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‘The epitome of nature’

Today’s Bird of the Day, the noisy miner, was suggested by writer and ecologist Simon Mustoe, author of Wildlife in the Balance: Why Animals are Humanity’s Best Hope.

He suspects it’s a controversial choice because, despite being native to Australia, noisy miners are much maligned on account of their propensity to “take over” our urban gardens at the expense of other birds.

While some bird lovers want the noisy miner culled, Mustoe thinks the traits that make them an annoyance are the same ones that made them a successful coloniser.

“If there is to be any doubt as to their importance in nature today, look at how capable they are at surviving in our sterile, chaotic, noise-polluted, dirty cities,” he said.

“Before sunrise I listen to their pre-dawn calls ringing out across the suburbs as groups squeal to each other. In the dawn’s cool, thin air, their sounds travel furthest and this defines the boundary of territories within which tight-knit family groups make a living.

“These territories cover almost the entire urban landscape, which no other small songbird has been able to do. This makes them incredibly important for ecosystem regulation.”

Mustoe said inside each family group the birds learn patterns of behaviour from each other.

“They quickly adapt their movements based on knowledge about the flowering seasons of plants, some of which aren’t even native to Australia, like the Japanese camellias that flower in my garden. Through shared knowledge and vocalisation they develop a rich culture and connection-to-country that enables them to efficiently regulate energy from plants.

“They are, in actual fact, the first step on the path to an improved ecology in which other birds can live. Removing them would simply delay that recovery.”

He said what he saw (or more commonly heard) when he encountered a noisy miner was the epitome of nature: a fastidious, all-consuming desire to modify the environment, to create a living space for oneself.

“Noisy miners work harder than any of us to do this. We mow, poison, weed and pollute. They cultivate and regulate our excesses.

“If we think we have a problem with noisy miners, that is because of the mess we’ve caused. They are cleaning up after us. They do this relentlessly, unpaid, unappreciated and they make our urban world less grey, healthier and more melodious for it.

“In a world where urban rumble is responsible for delayed learning in our children and increased human heart disease, we should honour any species able to coexist, since our future depends on it.”

He said the noisy miners’ success could have a lot to do with their noise.

“While even I admit to being occasionally irritated by this, their calls rise above urban rumble. This, their social structure and cultural sophistication, are the essence of what it takes to reverse the wrongs we’ve done to our own living environment.”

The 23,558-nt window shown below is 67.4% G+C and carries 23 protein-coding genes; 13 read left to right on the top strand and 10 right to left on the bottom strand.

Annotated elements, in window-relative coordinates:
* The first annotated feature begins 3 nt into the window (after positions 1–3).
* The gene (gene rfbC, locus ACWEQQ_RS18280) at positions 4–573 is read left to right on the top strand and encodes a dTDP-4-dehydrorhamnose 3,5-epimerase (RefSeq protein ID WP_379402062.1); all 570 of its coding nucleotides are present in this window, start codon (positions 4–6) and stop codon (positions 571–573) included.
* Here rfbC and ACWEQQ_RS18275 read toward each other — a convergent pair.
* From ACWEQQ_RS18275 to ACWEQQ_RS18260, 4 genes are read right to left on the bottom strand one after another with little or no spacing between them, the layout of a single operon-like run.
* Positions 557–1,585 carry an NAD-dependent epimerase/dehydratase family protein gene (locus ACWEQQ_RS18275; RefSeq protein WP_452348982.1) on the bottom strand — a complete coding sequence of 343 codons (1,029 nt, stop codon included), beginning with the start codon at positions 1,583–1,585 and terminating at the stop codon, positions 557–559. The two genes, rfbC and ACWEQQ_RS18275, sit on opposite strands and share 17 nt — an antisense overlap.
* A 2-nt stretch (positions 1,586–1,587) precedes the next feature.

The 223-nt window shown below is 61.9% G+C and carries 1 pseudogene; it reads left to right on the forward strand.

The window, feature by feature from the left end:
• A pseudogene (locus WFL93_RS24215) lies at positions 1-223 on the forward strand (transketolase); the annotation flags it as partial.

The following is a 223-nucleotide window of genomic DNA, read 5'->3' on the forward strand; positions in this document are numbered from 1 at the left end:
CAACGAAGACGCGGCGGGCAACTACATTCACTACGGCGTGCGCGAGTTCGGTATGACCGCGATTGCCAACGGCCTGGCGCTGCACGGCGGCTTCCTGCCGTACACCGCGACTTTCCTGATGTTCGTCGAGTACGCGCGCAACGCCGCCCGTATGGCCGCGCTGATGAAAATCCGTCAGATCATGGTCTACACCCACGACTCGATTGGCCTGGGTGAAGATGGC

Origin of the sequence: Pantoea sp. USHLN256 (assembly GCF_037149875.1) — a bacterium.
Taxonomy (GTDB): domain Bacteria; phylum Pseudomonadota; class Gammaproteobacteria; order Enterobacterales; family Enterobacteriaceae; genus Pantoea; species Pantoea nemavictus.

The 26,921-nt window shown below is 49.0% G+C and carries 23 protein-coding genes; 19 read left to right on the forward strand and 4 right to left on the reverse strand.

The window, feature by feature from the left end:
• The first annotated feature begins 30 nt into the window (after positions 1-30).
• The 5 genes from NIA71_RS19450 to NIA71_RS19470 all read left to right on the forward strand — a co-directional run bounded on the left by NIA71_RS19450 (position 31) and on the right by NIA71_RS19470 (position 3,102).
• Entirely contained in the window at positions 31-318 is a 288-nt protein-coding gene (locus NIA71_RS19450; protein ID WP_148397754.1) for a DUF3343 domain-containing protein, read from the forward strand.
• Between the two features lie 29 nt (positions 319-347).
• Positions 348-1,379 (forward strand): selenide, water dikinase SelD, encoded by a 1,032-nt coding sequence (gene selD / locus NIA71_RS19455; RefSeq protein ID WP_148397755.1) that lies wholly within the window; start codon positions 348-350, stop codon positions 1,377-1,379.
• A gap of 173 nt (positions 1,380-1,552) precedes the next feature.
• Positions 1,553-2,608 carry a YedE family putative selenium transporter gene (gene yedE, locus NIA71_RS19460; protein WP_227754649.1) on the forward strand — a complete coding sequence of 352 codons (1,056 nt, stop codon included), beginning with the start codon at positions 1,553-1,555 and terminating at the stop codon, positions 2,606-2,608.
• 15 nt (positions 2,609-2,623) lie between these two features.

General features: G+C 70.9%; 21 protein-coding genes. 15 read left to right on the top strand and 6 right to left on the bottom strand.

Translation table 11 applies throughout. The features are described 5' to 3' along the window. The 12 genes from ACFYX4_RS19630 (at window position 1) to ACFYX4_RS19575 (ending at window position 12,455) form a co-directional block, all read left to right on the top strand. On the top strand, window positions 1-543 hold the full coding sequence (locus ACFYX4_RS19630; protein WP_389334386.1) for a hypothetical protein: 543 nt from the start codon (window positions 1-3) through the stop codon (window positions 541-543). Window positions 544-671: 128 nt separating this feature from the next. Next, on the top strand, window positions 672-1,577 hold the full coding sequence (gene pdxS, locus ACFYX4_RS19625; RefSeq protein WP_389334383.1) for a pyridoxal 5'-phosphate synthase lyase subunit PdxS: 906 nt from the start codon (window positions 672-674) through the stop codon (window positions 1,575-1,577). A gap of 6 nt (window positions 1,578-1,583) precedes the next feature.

Ecologist Simon Mustoe says the noisy miner is cleaning up after humans – cultivating and regulating our excesses.

The importance of urban wildlife

Mustoe believes for humanity’s future it is critical to keep ecosystems stable.

“Ecosystems cannot deliver soil, food, water, fair climate and disease control, unless they contain the right diversity of animals … wildlife and humans, together,” he said.

“We’ve chosen to live in cities but forgotten how interdependent we are for each other’s survival. This makes urban wildlife more important than ever.”

In Wildlife in the Balance Mustoe said, “Though most of us live in cities, separated from the land, any assumption that wildlife is no longer critical to our future survival would be misguided. Peak success of Homo sapiens was only for a short portion of the time we’ve existed on Earth, while we were surrounded by abundant and diverse animal populations.”

Conservation wasn’t just about protecting distant wilderness, he told SSH. It was also about protecting our immediate life support systems, which means the places we live … our cities.

“Clean air, lower temperatures, clear-flowing creeks and rivers, market-gardens, parks full of birdsong … these are all basic human rights, because they are what we need to survive.

“We’ve a chance not only to make our cities more habitable but turn them into a source of wildlife, to rebuild the wilderness we’ve lost elsewhere.

“Remember, when you see an urban bird, you are seeing an animal actively rebuilding a habitable world for itself and all other animals.

“I’m personally looking forward to the silence of electric motors in the coming years, and the benefits that might bring. Urban noise creates angry birds, less able to keep ecosystems fully functioning.”

He said there was much more we could do but it started with creating a change in human values, where we recognised the critical importance of wildlife to humanity.

“This is a future we can easily imagine right now, one rich in a diversity of colourful wildlife. By letting ourselves be part of that, we simply build cities where all humans and other animals can live happier and healthier.”

Wildlife in the Balance (see more at is out now.


Follow @southsydneyherald on Instagram to see our birds of the day and learn about protecting urban biodiversity.


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